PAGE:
After a long off-season, rugby league is finally back this weekend with all 16 teams in action at 2017 Downer NRL Auckland Nines at Eden Park.
The first chance for rugby league fans to see their team in full flight, the exciting Nines competition forces players to adapt to a more expansive and creative style of footy — making it absorbing action to watch both live at Eden Park and at home on the screen.
It’s a different style (and type) of rugby league to what you might be used to during the season, so we’ve put together the 10 things you need to know to help you out.
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1. Each match is played with two halves of nine minutes, and a two-minute half-time. That’s obviously much different to an NRL game with two 40-minute halves and a 15-minute half-time. There’s also hardly any time between games, meaning you don’t have to wait long after a game to see the next two teams in action!
2. Each Club must nominate 14 players for each match from their Nines squad. Nine players are on the field at any one time, while five interchange players can be used on an unlimited basis, meaning you can expect to see players in sharp, short bursts of footy.
3. Don’t like all the stoppages of a regular rugby league game? Well, in the Nines, scrums will only be formed in the event of a double knock-on — in all other circumstances, play simply restarts with a turnover to the non-offending team.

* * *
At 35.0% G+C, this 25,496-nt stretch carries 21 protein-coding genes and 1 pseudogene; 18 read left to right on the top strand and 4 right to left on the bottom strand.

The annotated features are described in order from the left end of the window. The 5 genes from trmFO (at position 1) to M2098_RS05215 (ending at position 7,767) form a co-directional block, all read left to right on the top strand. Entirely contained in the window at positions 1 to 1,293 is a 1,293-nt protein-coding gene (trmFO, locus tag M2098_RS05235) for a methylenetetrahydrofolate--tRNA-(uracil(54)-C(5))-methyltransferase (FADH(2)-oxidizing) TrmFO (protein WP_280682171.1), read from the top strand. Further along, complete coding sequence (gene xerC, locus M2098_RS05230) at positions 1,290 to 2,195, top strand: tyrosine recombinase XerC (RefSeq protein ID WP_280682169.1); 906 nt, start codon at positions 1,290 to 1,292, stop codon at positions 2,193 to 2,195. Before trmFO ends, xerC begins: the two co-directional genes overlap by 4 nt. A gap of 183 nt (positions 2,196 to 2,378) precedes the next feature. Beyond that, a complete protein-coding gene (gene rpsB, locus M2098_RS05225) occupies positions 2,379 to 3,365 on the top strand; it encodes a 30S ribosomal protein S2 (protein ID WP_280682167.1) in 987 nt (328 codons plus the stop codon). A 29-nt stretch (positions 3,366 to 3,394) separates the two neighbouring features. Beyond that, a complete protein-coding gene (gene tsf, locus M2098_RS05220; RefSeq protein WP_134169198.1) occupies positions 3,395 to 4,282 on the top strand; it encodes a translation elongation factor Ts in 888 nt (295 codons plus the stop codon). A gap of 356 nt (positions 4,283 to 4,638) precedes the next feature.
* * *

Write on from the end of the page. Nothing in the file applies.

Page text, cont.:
4. All tries at worth four points, except those scored in the “Bonus Zone”, which is the area directly under the posts. Tries scored there are worth five points.
5. All conversions are taken with a drop-goal in line of where the try was scored. It’s a very different skill to regular NRL conversions, but given how short the games are in the Nines, those two points could definitely come in handy when the full-time whistle blows.
6. Immediately following a try, the scoring team has a maximum of 25 seconds to complete the conversion. No attempt in the 25 seconds = no points awarded.
7. All kickoffs are taken with a drop-goal from the halfway line — meaning you’re more likely to see short kickoffs with teams trying to get the ball back straight away.
8. Teams have just five tackles with the ball as opposed to six in the NRL, so expect to see plenty of offloads and frantic last-tackle plays right throughout the tournament.
9. Sin-bins are still valid for professional fouls, and run for a maximum of three minutes. With the field as big as it is, having only eight players on can be a huge disadvantage for teams and could well decide the match if a team can grab a try or two.
10. If the score is level at full-time, teams head into a “Golden Try” extra time, where the first team to score a try wins. If neither team has scored after five minutes, the match is deemed a draw, unless it is a Finals match, where it continues until a try is scored. Fans of the Nines will have fond memories of the 2014 Grand Final, where the Rabbitohs outlasted the Sharks in an epic Golden Try that seemingly went forever!
Wests Tigers NRL Auckland Nines coverage is brought to you by playon products.